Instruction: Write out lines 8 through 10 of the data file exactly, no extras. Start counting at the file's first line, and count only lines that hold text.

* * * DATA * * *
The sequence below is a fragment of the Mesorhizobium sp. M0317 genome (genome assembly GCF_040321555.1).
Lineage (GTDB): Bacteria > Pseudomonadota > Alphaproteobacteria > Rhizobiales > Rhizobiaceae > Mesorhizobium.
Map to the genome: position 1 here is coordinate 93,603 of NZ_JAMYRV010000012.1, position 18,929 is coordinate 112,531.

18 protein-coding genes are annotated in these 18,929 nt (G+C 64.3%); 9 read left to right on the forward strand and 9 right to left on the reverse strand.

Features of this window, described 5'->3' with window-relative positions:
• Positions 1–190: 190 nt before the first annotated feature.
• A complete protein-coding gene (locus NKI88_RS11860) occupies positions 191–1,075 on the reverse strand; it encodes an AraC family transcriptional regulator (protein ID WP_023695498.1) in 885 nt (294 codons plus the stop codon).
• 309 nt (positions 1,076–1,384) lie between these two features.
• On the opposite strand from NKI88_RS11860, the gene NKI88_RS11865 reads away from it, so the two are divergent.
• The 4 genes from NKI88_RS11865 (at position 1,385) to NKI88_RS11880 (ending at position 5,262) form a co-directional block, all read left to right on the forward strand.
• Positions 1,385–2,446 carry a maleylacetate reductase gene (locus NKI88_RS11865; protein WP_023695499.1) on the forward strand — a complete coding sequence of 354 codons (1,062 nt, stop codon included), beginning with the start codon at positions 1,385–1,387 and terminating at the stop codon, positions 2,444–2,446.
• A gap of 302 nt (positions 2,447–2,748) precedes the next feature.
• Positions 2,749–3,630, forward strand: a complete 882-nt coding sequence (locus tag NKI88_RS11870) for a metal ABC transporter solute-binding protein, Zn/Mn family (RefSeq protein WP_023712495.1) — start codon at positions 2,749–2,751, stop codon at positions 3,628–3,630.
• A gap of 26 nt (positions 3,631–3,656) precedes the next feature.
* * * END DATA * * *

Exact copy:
• 309 nt (positions 1,076–1,384) lie between these two features.
• On the opposite strand from NKI88_RS11860, the gene NKI88_RS11865 reads away from it, so the two are divergent.
• The 4 genes from NKI88_RS11865 (at position 1,385) to NKI88_RS11880 (ending at position 5,262) form a co-directional block, all read left to right on the forward strand.